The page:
• Blessed James Apostle. In the Stav. Bib. (1093-97) illuminations of the apostle James are at the introduction to the Catholic epistles (f. 197 r→) and at the beginning of his epistle (f. 197 v→.). The apostle stands, holding a book.
  • Apostle James the Less, statue, south portal of Chartres Cathedral, early 13th century.

Anonymous, James Among Other Apostles (sculpture on limestone, early 13th c.),  South Portal, Chartres Cathedral, France

© D.R. Photo Mary Ann Sullivan→ 

James holds a club.

  • Leonardo da Vinci (1495-98), The Last Supper, Santa Maria delle Grazie, Milan. 

Giampietrino (1495–1549), The Last Supper (oil on canvas, ca. 1520, after Leonardo da Vinci [1452–1519], The Last Supper [1495-1498]),  298 cm x 770 cm

Royal Academy of Arts, London, exhib. Magdalen College, Oxford

Public Domain © Wikicommons→ 

James, who resembles his brother Jesus, is second from his left. This full-scale copy was the main source for the— unfortunate—twenty-year restoration of the original (1978–1998). It includes several lost details such as Christ's feet, the transparent glass decanters on the table, and the floral motifs of the tapestries that decorate the room's interior.  It was first mentioned in 1626 by the author Bartolomeo Sanese as hanging in the Certosa di Pavia, a monastery near Pavia, Italy, but it is unlikely that it was intended for this location. At some point, the upper third of the picture was cut off, and the width was reduced. Giampietrino is thought to have worked closely with Leonardo when he was in Milan. A very fine, full-size copy of this painting, before it was cut down, is installed at Tongerlo Abbey in Westerlo, near Antwerp, Belgium.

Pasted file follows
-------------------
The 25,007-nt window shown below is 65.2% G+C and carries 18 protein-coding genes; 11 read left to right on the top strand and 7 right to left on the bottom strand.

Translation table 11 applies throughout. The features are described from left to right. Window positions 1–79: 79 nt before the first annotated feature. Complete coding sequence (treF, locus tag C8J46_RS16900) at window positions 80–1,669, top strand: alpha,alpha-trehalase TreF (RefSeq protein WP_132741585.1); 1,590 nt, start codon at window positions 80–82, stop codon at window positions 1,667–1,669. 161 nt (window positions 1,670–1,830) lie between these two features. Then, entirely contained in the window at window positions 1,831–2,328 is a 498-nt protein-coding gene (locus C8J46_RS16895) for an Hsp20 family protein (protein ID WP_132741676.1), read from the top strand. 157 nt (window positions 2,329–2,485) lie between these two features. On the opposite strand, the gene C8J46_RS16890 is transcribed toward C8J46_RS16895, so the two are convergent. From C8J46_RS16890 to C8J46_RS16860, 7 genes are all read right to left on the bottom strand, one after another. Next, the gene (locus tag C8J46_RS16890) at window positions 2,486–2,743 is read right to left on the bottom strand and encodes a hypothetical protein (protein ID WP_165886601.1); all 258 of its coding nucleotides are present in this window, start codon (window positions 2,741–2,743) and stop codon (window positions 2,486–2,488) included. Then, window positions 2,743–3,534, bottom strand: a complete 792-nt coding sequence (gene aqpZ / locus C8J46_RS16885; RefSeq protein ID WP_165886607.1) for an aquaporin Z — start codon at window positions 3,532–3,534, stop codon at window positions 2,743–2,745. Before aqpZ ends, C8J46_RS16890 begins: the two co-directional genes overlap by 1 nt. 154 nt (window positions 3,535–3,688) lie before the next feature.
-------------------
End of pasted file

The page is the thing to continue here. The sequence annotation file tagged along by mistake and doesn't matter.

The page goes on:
• Lucas Cranach the Elder (1509), Infant Saint James among his relations, a triptych in the Stadelsches Kunstinstitut, Frankfurt, Germany. The infant Jesus, his mother Mary, and Mary's mother St. Anne are portrayed in the center. To the right is St. Anne's other daughter Mary, her husband Zebedee, and sons John the Evangelist and James the Greater. To the left is another of St. Anne's daughters named Mary with her husband Alphaeus; their children James, Joses (Joseph), Simon, and Jude are in the left and center panels.

Lucas Cranach the Elder (1472–1553), The Holy Kinship, (mixed media on lime, Wittenberg, 1509), Altarpiece, central panel: 100.4 × 121.1 cm; wings: 40 × 120 cm

Städel Museum — 1398, Frankfurt am Main

Public Domain © Wikicommons→

The side and central panels describe a a great hall with blue grey walls and three-colored tiles. In the side panels are depicted the half sisters of Virgin Mary, called after their fathers Mary Cleophas (left) and Mary Salome (right) together with their husbands.